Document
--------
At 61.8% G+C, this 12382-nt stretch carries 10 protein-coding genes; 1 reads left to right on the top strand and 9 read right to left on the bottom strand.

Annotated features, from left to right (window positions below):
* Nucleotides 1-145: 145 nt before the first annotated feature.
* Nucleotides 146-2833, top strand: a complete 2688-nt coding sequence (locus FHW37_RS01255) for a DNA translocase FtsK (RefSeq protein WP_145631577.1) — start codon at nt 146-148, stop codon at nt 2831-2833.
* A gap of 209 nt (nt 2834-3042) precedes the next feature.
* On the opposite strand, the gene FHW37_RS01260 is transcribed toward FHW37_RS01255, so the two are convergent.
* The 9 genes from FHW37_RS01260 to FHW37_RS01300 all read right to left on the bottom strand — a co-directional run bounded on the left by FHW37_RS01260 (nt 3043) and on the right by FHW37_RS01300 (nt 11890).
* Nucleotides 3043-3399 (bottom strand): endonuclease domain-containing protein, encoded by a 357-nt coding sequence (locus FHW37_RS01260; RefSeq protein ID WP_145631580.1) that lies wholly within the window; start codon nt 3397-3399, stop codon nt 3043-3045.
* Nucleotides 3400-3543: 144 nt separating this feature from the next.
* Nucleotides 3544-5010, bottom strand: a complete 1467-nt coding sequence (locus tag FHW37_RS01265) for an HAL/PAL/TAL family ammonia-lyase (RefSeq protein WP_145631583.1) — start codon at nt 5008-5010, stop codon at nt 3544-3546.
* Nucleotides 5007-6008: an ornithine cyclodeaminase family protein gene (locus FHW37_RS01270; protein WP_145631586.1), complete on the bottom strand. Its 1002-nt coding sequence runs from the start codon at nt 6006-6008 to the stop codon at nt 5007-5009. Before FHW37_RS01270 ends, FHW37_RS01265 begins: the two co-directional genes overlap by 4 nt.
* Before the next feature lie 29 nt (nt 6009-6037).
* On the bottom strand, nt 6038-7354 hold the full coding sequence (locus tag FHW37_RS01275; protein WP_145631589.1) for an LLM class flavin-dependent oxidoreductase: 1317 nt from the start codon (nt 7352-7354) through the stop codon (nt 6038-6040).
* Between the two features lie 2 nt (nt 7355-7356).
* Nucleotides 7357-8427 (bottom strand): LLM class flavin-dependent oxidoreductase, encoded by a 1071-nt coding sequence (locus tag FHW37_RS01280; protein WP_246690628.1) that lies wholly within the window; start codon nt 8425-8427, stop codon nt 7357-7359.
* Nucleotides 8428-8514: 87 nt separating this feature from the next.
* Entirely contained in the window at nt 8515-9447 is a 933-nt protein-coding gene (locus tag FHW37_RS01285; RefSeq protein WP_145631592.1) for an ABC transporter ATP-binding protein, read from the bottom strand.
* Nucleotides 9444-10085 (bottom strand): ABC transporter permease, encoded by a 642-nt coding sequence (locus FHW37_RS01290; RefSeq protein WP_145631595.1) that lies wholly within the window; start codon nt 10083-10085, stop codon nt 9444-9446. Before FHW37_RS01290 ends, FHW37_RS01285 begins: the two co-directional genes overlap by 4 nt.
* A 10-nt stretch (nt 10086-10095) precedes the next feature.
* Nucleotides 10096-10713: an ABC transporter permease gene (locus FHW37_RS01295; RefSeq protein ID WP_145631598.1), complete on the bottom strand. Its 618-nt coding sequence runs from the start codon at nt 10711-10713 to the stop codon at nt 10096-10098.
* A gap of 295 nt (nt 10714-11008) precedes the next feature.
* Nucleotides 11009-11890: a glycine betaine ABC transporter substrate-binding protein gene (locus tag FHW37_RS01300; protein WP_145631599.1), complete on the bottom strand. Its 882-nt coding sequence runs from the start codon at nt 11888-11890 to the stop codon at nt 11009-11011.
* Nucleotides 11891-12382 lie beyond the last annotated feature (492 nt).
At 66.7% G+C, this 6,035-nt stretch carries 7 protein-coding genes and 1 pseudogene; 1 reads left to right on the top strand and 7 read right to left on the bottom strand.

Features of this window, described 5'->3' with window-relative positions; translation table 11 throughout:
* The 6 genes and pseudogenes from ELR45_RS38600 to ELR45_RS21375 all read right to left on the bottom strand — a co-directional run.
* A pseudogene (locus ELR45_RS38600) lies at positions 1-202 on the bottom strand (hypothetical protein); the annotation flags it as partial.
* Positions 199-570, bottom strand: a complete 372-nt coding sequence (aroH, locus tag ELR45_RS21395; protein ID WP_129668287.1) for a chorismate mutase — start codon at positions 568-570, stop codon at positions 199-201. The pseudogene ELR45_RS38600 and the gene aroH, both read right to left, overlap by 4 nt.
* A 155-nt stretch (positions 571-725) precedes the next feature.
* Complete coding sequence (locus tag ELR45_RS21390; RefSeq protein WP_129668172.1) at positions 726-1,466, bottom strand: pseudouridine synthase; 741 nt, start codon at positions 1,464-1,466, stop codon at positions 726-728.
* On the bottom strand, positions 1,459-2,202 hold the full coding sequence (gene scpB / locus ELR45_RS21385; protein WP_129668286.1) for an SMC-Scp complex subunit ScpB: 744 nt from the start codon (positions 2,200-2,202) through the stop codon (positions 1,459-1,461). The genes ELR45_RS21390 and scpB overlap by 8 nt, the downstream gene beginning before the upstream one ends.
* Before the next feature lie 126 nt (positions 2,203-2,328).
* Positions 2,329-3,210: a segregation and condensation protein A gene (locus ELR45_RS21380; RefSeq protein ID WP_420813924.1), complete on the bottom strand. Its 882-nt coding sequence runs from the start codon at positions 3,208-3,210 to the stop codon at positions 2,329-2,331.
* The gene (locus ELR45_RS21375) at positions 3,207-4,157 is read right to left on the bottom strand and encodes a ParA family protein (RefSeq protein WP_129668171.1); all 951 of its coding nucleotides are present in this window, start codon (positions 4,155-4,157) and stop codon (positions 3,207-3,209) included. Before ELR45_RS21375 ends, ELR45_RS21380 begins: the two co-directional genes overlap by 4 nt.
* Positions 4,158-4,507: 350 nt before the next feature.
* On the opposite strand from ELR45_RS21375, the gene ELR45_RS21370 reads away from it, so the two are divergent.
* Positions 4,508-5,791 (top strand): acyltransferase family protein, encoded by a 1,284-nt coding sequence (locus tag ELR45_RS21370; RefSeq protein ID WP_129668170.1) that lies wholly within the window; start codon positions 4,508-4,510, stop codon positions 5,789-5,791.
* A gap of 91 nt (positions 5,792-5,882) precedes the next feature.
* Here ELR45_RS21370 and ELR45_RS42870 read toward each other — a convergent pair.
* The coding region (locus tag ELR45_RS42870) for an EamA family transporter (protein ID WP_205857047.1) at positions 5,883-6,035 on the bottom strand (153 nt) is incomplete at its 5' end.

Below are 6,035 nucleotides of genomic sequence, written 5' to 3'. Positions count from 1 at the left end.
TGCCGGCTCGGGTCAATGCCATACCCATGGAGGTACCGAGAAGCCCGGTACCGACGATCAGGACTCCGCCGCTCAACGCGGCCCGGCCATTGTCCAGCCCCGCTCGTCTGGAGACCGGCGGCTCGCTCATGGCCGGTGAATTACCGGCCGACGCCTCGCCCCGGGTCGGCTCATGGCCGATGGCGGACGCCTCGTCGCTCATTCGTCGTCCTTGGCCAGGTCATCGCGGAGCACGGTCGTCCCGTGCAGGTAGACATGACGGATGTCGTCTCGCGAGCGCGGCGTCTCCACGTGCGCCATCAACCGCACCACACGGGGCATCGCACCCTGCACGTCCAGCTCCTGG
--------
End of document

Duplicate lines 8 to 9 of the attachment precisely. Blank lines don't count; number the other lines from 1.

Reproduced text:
* Nucleotides 3043-3399 (bottom strand): endonuclease domain-containing protein, encoded by a 357-nt coding sequence (locus FHW37_RS01260; RefSeq protein ID WP_145631580.1) that lies wholly within the window; start codon nt 3397-3399, stop codon nt 3043-3045.
* Nucleotides 3400-3543: 144 nt separating this feature from the next.